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Dec 12, 2016

Bob Dylan 'beyond words'

Bob Dylan says it was "truly beyond words" to receive the Nobel Prize for Literature.

In a speech read on his behalf at the ceremony in Sweden, he said he thought his odds of winning were as likely as him "standing on the moon" while saying he was there "in spirit" and thanked the Academy for seeing his songs as works of literature.

In the speech, read out by the US ambassador in Sweden, Azita Raji, Dylan said he had joined the "rare company" of Nobel-winning writers.

He said from an early age he had read and absorbed the works of past winners and giants of literature such as Kipling, Shaw, Thomas Mann, Pearl Buck, and Ernest Hemingway.
But he said it was "truly beyond words" that he was joining those names on the winners list.
"If someone had ever told me that I had the slightest chance of winning the Nobel prize, I would have to think that I'd have about the same odds as standing on the moon," he wrote.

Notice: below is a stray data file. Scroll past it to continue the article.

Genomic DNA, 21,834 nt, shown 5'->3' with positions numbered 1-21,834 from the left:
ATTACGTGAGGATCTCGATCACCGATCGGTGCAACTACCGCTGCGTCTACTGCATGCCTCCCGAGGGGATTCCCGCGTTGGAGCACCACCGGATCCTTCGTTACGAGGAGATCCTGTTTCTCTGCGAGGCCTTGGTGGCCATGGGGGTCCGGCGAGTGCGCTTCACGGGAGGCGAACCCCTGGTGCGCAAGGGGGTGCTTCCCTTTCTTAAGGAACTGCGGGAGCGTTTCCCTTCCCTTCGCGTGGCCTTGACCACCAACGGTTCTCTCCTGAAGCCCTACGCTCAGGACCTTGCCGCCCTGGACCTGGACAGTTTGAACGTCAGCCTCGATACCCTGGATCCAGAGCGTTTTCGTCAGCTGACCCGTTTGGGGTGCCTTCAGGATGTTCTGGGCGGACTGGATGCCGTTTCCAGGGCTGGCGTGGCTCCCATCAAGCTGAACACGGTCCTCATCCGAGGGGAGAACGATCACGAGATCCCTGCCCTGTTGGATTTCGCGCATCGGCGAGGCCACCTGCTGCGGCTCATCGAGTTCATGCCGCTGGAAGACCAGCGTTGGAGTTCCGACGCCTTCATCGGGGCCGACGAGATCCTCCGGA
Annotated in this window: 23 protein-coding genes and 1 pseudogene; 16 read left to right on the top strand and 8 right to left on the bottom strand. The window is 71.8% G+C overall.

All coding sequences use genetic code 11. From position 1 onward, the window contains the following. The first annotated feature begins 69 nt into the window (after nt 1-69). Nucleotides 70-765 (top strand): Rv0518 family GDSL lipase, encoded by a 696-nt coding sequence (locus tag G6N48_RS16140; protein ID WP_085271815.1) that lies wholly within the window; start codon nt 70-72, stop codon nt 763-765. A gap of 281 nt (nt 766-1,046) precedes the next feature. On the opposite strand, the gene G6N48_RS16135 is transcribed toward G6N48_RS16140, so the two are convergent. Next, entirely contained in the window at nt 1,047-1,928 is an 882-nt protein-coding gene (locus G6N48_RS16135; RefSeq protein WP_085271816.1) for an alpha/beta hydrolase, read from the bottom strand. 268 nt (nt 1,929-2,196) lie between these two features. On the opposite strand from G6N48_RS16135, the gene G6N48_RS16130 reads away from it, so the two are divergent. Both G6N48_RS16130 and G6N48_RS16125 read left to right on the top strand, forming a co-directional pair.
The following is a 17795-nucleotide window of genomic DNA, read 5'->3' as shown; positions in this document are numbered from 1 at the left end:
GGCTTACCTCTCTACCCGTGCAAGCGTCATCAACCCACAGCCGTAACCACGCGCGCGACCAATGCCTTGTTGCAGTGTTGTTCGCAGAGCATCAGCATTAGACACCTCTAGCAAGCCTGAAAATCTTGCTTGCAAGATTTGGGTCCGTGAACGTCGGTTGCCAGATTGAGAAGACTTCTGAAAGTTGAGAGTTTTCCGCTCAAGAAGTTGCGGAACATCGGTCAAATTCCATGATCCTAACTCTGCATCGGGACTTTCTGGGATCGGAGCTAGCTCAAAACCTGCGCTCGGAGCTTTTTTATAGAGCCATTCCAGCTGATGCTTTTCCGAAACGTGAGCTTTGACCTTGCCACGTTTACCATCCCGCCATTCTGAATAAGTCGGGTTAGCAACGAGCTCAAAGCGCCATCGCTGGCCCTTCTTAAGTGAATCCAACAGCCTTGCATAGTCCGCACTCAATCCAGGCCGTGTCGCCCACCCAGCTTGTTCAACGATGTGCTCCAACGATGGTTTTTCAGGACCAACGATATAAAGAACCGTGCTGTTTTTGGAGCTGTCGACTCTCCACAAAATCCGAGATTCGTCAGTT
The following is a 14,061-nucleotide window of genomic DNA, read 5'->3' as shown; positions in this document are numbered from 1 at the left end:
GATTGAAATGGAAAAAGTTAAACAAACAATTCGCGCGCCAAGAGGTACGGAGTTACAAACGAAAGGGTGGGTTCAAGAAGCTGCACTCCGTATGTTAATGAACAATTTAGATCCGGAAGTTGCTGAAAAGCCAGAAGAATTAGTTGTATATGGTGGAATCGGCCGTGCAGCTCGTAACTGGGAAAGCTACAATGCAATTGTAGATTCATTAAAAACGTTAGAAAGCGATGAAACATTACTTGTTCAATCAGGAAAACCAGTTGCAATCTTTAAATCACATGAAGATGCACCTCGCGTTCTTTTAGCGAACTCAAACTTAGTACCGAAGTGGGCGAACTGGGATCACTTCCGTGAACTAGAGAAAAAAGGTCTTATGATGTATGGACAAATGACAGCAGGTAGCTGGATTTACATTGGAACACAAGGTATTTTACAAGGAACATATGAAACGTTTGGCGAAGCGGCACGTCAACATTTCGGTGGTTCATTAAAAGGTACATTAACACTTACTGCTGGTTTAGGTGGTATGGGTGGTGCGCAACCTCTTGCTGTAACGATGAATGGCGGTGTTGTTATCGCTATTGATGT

He said his win was surprising because he was a songwriter, rather than a writer of books and poems "taught in the schoolroom, housed in libraries across the world."

Patti Smith performed his song A Hard Rain's A-Gonna Fall at the ceremony.

But the singer, who is a friend of Dylan's, had to apologise during her rendition after nerves got the better of her and she forgot the lyrics.

"Sorry, can we stop that section," she said as the audience began to applaud her. "I apologise, I'm so nervous."

(Excerpts from BBC News)

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